[Photo courtesy of bsing/flickr]
Here we go again--another proposed city rule that is raising serious civil liberties concerns. This time, the target is people shooting video and taking photos
. The issue has been out there for a while, but it's coming to a head now that the deadline for public comment is approaching.Here's what the rules will do:
Require even small groups who film in one location for more than 10 minutes with a tripod or half an hour without one to obtain a permit. Industrial, fashion, wedding and architectural photographers will need a permit and insurance for anything that takes more than a half hour and two people to shoot.
Here's what they won't
do: The rules will NOT prohibit an individual photographer from taking pictures
That having been said, the rules run more than 10 pages and there are many and, if's and but's buried within. The bottom line is there was a protest against the regulations yesterday evening in Union Square (the photos above and below) and the opposition has gathered high visibility supporters (as you would expect in New York City). As with many such efforts, the new rules have their origin with a case involving a documentary filmmaker that was detained by the police in Midtown. You can go here to sign an petition opposing the rules
and to read more about them.
It brings to mind the misguided effort to ban subway photography a couple of years ago. The fact remains, however, that the authorities can harass any photographer or videographer if they are so inclined. The rules, if they are enacted, would simply give them a powerful legal tool to selectively enforce regulations to stop people from shooting video or photos. Here's a bit from the email we got:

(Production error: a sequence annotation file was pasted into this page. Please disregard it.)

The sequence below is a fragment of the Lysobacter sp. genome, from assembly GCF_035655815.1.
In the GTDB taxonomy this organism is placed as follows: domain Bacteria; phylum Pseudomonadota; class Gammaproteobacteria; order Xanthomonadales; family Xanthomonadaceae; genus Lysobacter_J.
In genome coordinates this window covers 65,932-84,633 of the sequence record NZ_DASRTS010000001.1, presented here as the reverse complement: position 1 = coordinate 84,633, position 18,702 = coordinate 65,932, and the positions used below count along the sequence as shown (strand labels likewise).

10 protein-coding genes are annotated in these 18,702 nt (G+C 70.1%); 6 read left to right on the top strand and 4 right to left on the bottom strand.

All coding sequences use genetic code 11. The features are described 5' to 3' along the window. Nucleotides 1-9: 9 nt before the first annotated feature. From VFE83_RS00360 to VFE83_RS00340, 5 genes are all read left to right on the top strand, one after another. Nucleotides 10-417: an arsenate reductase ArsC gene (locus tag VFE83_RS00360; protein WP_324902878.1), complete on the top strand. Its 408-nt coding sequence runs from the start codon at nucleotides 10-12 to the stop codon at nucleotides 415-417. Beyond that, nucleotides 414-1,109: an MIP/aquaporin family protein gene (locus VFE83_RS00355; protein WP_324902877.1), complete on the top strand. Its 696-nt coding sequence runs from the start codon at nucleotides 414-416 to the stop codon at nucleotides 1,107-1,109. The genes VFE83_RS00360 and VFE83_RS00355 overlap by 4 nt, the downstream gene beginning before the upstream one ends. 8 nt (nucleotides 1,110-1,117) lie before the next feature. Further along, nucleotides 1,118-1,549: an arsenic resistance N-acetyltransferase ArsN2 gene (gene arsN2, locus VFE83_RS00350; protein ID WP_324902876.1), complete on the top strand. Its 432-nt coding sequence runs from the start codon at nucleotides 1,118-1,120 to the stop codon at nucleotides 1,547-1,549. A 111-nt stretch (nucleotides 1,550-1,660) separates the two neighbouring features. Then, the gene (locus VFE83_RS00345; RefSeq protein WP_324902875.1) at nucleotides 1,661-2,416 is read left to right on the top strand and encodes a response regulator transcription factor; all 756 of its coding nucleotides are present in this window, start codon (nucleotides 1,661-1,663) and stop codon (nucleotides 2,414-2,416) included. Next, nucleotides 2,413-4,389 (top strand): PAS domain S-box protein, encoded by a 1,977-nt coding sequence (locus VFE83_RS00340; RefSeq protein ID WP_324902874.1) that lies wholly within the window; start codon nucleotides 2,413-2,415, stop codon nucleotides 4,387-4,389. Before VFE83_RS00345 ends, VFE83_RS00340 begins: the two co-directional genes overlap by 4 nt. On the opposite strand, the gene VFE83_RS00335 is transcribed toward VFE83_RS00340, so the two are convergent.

An overnight, massive grassroots fight against these proposed regulations has sprung up under the name 'Picture New York.' Fighting back with YouTube videos, petitions, handwritten letters, a website, Flickr space and a rally and press conference this Friday in Union Square, this ad-hoc group of working artists, photographers and filmmakers vow to stop the regulations going into effect as scheduled in September from the Mayor's Office of Film, Theatre, and Broadcasting (MOFTB).
Albert Maysles, Patti Smith, Michael Stipe and Amy Arbus are among the celebrated artists who have already signed on to demand the MOFTB extend the period of public comment, currently ending August 3, and eliminate the proposed regulations: 11 pages of single-spaced rules where none existed before.
Jem Cohen, the critically-acclaimed filmmaker whose alarmed e-mail prompted the first formal meeting of concerned filmmakers, says, "Because street photography is, by its very nature, inextricably born out of free and random movement through the city, street photographers cannot know exactly where and when they intend to work, or for how long. One cannot regulate an art form or activity by negating its very premise. The proposed rules, in refusing to recognize the spontaneity which is at the core of street photography, are untenable for that reason alone."
Don't be surprised that even if the rules are withdrawn or defeated, if they come back in revised form the same way the city's "parade" rules did. In that case, they passed the second time around.
Photographers and videographers are asked to post pics and vids to flickr and youtube and to tag them picturenewyork
. (You can check out the flickr results so far here
.) They're also asked to email the links to firstname.lastname@example.org and to us at email@example.com[Photo courtesy of Zodak/flickr]